To accomplish the rather demanding specification on the mesh we had to design TIGR with at least two degradable fibers having different degradation times –which is the basis of our patent. One fiber have a relative short degradation time and is the key for the keeping stability and not allow too much elongation during the first week after implantation. This one is very similar to the suture known as Vicryl that came out way back in the 1970s.
For the second fiber, we knew we needed more strength for at least three months after the first fiber was gone. That required another specification. The mesh must remain strong but allow for greater mobility and therefore we chose a slower degrading material and settled with a fiber from the lactide polymer family blended with trimethylene carbonate to increase the elasticity of the fiber.
Lactide and glycol polymers have been in clinical use again since the early 1970s. They are simply polyesters degrading with the help of water into simple metabolites already present in our body. The first stage in the degradation process is the decline in mechanical properties followed by a weight loss. The degradation products are absorbed by local tissue and metabolized into carbon dioxide and water via Krebs cycle.
The Manufacturing Process
Except for making of the material, polymerization, and the fiber spinning process-manufacturing is actually very aligned with the textile industry and rather straightforward.
After the fiber has been spun and transferred to suitable vehicles for the knitting machine the mesh is knitted using a special warp knitting technique. Finally the mesh is cut to proper surgical sizes and placed in moisture proof packages and sterilized.
Using the warp knitting technique was necessary to achieve the specific characteristics found in TIGR which we think are so important for remodeling of the wound. It also creates well defined porosity in TIGR which is so important for tissue regrowth and anchorage of the product. Furthermore, it provides the surgeon with a mesh which can be adjusted by a pair of scissors without the risk of unraveling or poorer retention of sutures.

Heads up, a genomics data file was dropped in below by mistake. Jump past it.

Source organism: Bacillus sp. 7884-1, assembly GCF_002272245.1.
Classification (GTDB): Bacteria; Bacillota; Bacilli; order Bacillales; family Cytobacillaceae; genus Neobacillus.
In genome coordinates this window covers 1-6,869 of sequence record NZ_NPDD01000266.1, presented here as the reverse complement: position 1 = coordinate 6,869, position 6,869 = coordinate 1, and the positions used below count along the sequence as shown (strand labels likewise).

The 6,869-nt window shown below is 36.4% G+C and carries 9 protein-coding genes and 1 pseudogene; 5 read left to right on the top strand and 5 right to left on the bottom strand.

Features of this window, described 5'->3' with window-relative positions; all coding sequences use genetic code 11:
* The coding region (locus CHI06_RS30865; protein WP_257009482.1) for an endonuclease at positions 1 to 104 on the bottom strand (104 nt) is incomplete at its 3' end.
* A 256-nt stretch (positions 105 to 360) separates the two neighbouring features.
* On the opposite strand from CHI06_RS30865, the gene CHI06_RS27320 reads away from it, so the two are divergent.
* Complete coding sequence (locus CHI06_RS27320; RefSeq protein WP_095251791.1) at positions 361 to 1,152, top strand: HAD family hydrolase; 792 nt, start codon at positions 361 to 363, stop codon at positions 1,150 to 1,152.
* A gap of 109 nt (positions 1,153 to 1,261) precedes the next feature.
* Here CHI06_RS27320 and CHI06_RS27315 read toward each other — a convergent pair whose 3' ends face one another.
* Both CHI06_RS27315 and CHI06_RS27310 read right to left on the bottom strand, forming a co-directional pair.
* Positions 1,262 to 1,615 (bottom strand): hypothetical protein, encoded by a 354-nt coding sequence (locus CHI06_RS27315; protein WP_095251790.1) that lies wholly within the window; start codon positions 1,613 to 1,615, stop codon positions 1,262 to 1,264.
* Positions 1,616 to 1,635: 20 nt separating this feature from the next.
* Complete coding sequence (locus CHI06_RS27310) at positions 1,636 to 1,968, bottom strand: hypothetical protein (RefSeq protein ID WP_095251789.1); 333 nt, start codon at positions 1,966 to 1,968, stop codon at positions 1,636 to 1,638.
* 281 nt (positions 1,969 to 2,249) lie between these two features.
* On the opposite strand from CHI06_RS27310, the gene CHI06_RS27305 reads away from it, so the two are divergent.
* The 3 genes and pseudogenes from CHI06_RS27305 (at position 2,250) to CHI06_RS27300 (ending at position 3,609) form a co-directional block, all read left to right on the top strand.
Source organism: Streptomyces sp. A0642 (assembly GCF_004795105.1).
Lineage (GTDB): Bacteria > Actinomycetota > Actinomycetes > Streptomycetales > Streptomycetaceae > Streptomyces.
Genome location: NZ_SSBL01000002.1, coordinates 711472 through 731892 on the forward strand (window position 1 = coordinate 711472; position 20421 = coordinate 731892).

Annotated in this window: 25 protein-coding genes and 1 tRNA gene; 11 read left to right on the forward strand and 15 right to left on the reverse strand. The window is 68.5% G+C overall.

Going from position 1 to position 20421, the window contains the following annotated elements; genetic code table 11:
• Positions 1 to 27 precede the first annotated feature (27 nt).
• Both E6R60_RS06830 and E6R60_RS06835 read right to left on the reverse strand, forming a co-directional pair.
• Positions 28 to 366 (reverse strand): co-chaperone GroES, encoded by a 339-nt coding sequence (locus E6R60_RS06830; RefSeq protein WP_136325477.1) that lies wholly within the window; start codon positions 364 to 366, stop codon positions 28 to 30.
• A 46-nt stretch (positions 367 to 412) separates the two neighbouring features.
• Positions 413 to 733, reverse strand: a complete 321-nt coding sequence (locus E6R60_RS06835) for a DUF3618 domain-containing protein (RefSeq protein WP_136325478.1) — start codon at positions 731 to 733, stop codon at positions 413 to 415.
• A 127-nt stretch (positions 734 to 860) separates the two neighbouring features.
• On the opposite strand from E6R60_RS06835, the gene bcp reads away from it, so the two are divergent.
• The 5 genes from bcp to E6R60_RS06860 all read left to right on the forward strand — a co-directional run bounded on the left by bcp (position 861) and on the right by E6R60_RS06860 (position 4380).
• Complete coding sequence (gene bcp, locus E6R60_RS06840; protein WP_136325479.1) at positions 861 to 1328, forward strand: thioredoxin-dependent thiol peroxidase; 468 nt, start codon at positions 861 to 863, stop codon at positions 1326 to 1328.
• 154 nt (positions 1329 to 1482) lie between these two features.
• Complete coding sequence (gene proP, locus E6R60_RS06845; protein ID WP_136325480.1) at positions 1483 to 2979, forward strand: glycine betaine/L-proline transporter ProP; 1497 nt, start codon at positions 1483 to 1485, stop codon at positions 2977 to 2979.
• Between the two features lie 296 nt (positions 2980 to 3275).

One of the challenges during the development project was to combine two so different fibers in the knitting machine and to achieve the final properties we wanted. Generally the type of materials used in TIGR is very sensitive towards heat and moisture and this provide us with everyday challenges in our production. That is also the reason for why the product is packed in aluminum pouches to protect it from moist air. Even though most of the equipment is ordinary, the materials requires some special attention during production. Polypropylene, commonly found in surgical meshes, is on the other hand a very forgiving material and usually very easy to process.
Knitted structures will have an interesting future when it comes to this application and also within tissue engineering. It seems like the cells like this type of knitted structure. The cells attaches very nicely in and around the individual fibers. This is a prerequisite for these cells to proliferate and create even more collagen. There is so much more collagen formed around TIGR than what you get with a polypropylene mesh and we have the first tests showing that we gradually is building Type I collagen over time, an indication that the remodeling process is favorable and that functional and strong collagen is formed..
The human body is fantastic in healing itself if you provide supporting structures for the tissue to grow. That was my first job — to convince the doctors that meshes for soft tissue repair could be made from degradable materials to avoid negative chronic effects. They thought mesh had to be permanent.
Doctors today talk about resorbable polymers very naturally. They see inert meshes may cause problems in patients so today doctors understand the benefit in degradable materials much better than back in 2004 when we first started.
Read the article as seen in Medical Design Technology here: http://www.mdtmag.com/articles/2014/09/flexibility-porosity-design-leads-regeneration-soft-tissue